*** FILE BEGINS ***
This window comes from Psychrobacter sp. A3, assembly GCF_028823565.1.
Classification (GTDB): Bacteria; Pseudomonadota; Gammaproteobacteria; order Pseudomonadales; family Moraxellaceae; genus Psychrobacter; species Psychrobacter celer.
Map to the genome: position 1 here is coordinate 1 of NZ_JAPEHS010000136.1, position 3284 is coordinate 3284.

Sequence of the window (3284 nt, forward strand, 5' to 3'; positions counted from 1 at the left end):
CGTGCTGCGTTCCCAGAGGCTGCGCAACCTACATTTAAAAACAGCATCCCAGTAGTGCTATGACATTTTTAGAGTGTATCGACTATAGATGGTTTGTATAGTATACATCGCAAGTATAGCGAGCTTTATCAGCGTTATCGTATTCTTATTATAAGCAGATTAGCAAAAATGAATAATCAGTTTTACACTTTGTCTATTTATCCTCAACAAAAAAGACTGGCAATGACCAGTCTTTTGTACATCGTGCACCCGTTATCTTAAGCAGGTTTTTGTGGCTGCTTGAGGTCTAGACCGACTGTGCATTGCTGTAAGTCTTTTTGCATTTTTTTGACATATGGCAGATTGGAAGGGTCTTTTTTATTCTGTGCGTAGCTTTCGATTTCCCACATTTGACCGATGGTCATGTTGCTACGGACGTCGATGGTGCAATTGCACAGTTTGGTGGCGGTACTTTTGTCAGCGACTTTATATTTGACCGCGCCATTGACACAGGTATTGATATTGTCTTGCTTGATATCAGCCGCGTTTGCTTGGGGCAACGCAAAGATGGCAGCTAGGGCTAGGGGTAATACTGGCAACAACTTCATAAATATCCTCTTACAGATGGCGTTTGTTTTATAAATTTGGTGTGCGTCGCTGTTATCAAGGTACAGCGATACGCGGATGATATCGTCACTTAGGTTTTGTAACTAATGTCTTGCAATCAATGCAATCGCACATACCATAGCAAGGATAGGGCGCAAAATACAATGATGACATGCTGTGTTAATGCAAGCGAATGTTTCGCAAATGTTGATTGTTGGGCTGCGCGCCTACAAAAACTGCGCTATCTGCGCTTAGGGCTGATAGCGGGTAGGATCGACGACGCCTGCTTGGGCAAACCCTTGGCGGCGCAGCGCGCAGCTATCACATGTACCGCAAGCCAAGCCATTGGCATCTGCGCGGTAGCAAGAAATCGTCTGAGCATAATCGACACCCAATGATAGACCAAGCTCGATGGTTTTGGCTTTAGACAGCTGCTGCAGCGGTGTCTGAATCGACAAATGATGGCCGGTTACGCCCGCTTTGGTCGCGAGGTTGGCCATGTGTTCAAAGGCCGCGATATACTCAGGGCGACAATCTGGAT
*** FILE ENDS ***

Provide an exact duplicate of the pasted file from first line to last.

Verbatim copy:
This window comes from Psychrobacter sp. A3, assembly GCF_028823565.1.
Classification (GTDB): Bacteria; Pseudomonadota; Gammaproteobacteria; order Pseudomonadales; family Moraxellaceae; genus Psychrobacter; species Psychrobacter celer.
Map to the genome: position 1 here is coordinate 1 of NZ_JAPEHS010000136.1, position 3284 is coordinate 3284.

Sequence of the window (3284 nt, forward strand, 5' to 3'; positions counted from 1 at the left end):
CGTGCTGCGTTCCCAGAGGCTGCGCAACCTACATTTAAAAACAGCATCCCAGTAGTGCTATGACATTTTTAGAGTGTATCGACTATAGATGGTTTGTATAGTATACATCGCAAGTATAGCGAGCTTTATCAGCGTTATCGTATTCTTATTATAAGCAGATTAGCAAAAATGAATAATCAGTTTTACACTTTGTCTATTTATCCTCAACAAAAAAGACTGGCAATGACCAGTCTTTTGTACATCGTGCACCCGTTATCTTAAGCAGGTTTTTGTGGCTGCTTGAGGTCTAGACCGACTGTGCATTGCTGTAAGTCTTTTTGCATTTTTTTGACATATGGCAGATTGGAAGGGTCTTTTTTATTCTGTGCGTAGCTTTCGATTTCCCACATTTGACCGATGGTCATGTTGCTACGGACGTCGATGGTGCAATTGCACAGTTTGGTGGCGGTACTTTTGTCAGCGACTTTATATTTGACCGCGCCATTGACACAGGTATTGATATTGTCTTGCTTGATATCAGCCGCGTTTGCTTGGGGCAACGCAAAGATGGCAGCTAGGGCTAGGGGTAATACTGGCAACAACTTCATAAATATCCTCTTACAGATGGCGTTTGTTTTATAAATTTGGTGTGCGTCGCTGTTATCAAGGTACAGCGATACGCGGATGATATCGTCACTTAGGTTTTGTAACTAATGTCTTGCAATCAATGCAATCGCACATACCATAGCAAGGATAGGGCGCAAAATACAATGATGACATGCTGTGTTAATGCAAGCGAATGTTTCGCAAATGTTGATTGTTGGGCTGCGCGCCTACAAAAACTGCGCTATCTGCGCTTAGGGCTGATAGCGGGTAGGATCGACGACGCCTGCTTGGGCAAACCCTTGGCGGCGCAGCGCGCAGCTATCACATGTACCGCAAGCCAAGCCATTGGCATCTGCGCGGTAGCAAGAAATCGTCTGAGCATAATCGACACCCAATGATAGACCAAGCTCGATGGTTTTGGCTTTAGACAGCTGCTGCAGCGGTGTCTGAATCGACAAATGATGGCCGGTTACGCCCGCTTTGGTCGCGAGGTTGGCCATGTGTTCAAAGGCCGCGATATACTCAGGGCGACAATCTGGAT